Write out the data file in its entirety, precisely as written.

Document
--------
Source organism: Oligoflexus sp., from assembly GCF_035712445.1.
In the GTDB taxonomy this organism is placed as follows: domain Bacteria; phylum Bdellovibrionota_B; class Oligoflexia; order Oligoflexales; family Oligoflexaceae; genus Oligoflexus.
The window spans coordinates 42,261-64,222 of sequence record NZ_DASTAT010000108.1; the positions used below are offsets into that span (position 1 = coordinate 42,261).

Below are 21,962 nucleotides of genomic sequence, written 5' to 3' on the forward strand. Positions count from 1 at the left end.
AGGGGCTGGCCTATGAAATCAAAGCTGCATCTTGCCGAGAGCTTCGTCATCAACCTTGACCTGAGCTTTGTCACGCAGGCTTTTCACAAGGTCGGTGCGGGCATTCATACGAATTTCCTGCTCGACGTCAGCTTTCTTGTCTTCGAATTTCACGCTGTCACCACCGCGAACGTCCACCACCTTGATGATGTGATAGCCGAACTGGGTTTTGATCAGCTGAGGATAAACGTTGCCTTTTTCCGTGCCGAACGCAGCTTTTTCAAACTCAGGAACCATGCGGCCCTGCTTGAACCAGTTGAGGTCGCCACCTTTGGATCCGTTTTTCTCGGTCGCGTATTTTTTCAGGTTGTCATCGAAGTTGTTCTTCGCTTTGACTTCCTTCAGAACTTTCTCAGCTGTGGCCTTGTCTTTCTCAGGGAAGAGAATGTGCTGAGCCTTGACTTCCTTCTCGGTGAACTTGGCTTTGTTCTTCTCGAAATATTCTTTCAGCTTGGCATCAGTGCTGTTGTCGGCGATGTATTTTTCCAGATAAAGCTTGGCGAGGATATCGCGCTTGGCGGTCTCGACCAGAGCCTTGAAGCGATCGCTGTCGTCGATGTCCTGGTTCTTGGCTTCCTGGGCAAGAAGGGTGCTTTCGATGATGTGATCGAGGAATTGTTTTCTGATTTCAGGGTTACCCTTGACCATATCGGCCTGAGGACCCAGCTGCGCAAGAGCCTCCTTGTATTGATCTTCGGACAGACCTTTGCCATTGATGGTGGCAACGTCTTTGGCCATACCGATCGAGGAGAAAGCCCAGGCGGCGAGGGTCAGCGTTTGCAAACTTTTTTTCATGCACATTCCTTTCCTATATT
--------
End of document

Source organism: Oligoflexus sp., from assembly GCF_035712445.1.
In the GTDB taxonomy this organism is placed as follows: domain Bacteria; phylum Bdellovibrionota_B; class Oligoflexia; order Oligoflexales; family Oligoflexaceae; genus Oligoflexus.
The window spans coordinates 42,261-64,222 of sequence record NZ_DASTAT010000108.1; the positions used below are offsets into that span (position 1 = coordinate 42,261).

Below are 21,962 nucleotides of genomic sequence, written 5' to 3' on the forward strand. Positions count from 1 at the left end.
AGGGGCTGGCCTATGAAATCAAAGCTGCATCTTGCCGAGAGCTTCGTCATCAACCTTGACCTGAGCTTTGTCACGCAGGCTTTTCACAAGGTCGGTGCGGGCATTCATACGAATTTCCTGCTCGACGTCAGCTTTCTTGTCTTCGAATTTCACGCTGTCACCACCGCGAACGTCCACCACCTTGATGATGTGATAGCCGAACTGGGTTTTGATCAGCTGAGGATAAACGTTGCCTTTTTCCGTGCCGAACGCAGCTTTTTCAAACTCAGGAACCATGCGGCCCTGCTTGAACCAGTTGAGGTCGCCACCTTTGGATCCGTTTTTCTCGGTCGCGTATTTTTTCAGGTTGTCATCGAAGTTGTTCTTCGCTTTGACTTCCTTCAGAACTTTCTCAGCTGTGGCCTTGTCTTTCTCAGGGAAGAGAATGTGCTGAGCCTTGACTTCCTTCTCGGTGAACTTGGCTTTGTTCTTCTCGAAATATTCTTTCAGCTTGGCATCAGTGCTGTTGTCGGCGATGTATTTTTCCAGATAAAGCTTGGCGAGGATATCGCGCTTGGCGGTCTCGACCAGAGCCTTGAAGCGATCGCTGTCGTCGATGTCCTGGTTCTTGGCTTCCTGGGCAAGAAGGGTGCTTTCGATGATGTGATCGAGGAATTGTTTTCTGATTTCAGGGTTACCCTTGACCATATCGGCCTGAGGACCCAGCTGCGCAAGAGCCTCCTTGTATTGATCTTCGGACAGACCTTTGCCATTGATGGTGGCAACGTCTTTGGCCATACCGATCGAGGAGAAAGCCCAGGCGGCGAGGGTCAGCGTTTGCAAACTTTTTTTCATGCACATTCCTTTCCTATATT